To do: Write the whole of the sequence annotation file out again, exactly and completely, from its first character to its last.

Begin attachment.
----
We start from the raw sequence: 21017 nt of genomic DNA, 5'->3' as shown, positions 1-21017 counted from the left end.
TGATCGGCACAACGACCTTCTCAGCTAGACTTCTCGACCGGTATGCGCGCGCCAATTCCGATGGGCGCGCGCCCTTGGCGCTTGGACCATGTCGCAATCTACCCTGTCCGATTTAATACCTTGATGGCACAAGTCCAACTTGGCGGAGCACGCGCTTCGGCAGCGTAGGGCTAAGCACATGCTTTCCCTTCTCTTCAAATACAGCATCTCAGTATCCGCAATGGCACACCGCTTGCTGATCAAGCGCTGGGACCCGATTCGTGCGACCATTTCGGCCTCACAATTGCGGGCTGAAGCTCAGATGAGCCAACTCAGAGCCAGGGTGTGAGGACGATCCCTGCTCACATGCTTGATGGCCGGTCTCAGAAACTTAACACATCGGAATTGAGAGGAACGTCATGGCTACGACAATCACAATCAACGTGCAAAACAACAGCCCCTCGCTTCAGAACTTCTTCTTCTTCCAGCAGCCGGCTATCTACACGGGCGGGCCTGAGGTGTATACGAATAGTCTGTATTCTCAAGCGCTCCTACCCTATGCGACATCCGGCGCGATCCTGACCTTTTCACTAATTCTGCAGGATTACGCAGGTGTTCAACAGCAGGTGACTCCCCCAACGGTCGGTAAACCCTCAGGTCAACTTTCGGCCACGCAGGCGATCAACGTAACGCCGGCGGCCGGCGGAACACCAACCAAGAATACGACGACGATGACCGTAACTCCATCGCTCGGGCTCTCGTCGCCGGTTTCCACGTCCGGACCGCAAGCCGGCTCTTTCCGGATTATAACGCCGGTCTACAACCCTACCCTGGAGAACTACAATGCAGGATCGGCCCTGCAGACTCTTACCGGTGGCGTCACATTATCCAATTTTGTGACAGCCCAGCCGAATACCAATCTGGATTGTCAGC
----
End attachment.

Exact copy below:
We start from the raw sequence: 21017 nt of genomic DNA, 5'->3' as shown, positions 1-21017 counted from the left end.
TGATCGGCACAACGACCTTCTCAGCTAGACTTCTCGACCGGTATGCGCGCGCCAATTCCGATGGGCGCGCGCCCTTGGCGCTTGGACCATGTCGCAATCTACCCTGTCCGATTTAATACCTTGATGGCACAAGTCCAACTTGGCGGAGCACGCGCTTCGGCAGCGTAGGGCTAAGCACATGCTTTCCCTTCTCTTCAAATACAGCATCTCAGTATCCGCAATGGCACACCGCTTGCTGATCAAGCGCTGGGACCCGATTCGTGCGACCATTTCGGCCTCACAATTGCGGGCTGAAGCTCAGATGAGCCAACTCAGAGCCAGGGTGTGAGGACGATCCCTGCTCACATGCTTGATGGCCGGTCTCAGAAACTTAACACATCGGAATTGAGAGGAACGTCATGGCTACGACAATCACAATCAACGTGCAAAACAACAGCCCCTCGCTTCAGAACTTCTTCTTCTTCCAGCAGCCGGCTATCTACACGGGCGGGCCTGAGGTGTATACGAATAGTCTGTATTCTCAAGCGCTCCTACCCTATGCGACATCCGGCGCGATCCTGACCTTTTCACTAATTCTGCAGGATTACGCAGGTGTTCAACAGCAGGTGACTCCCCCAACGGTCGGTAAACCCTCAGGTCAACTTTCGGCCACGCAGGCGATCAACGTAACGCCGGCGGCCGGCGGAACACCAACCAAGAATACGACGACGATGACCGTAACTCCATCGCTCGGGCTCTCGTCGCCGGTTTCCACGTCCGGACCGCAAGCCGGCTCTTTCCGGATTATAACGCCGGTCTACAACCCTACCCTGGAGAACTACAATGCAGGATCGGCCCTGCAGACTCTTACCGGTGGCGTCACATTATCCAATTTTGTGACAGCCCAGCCGAATACCAATCTGGATTGTCAGC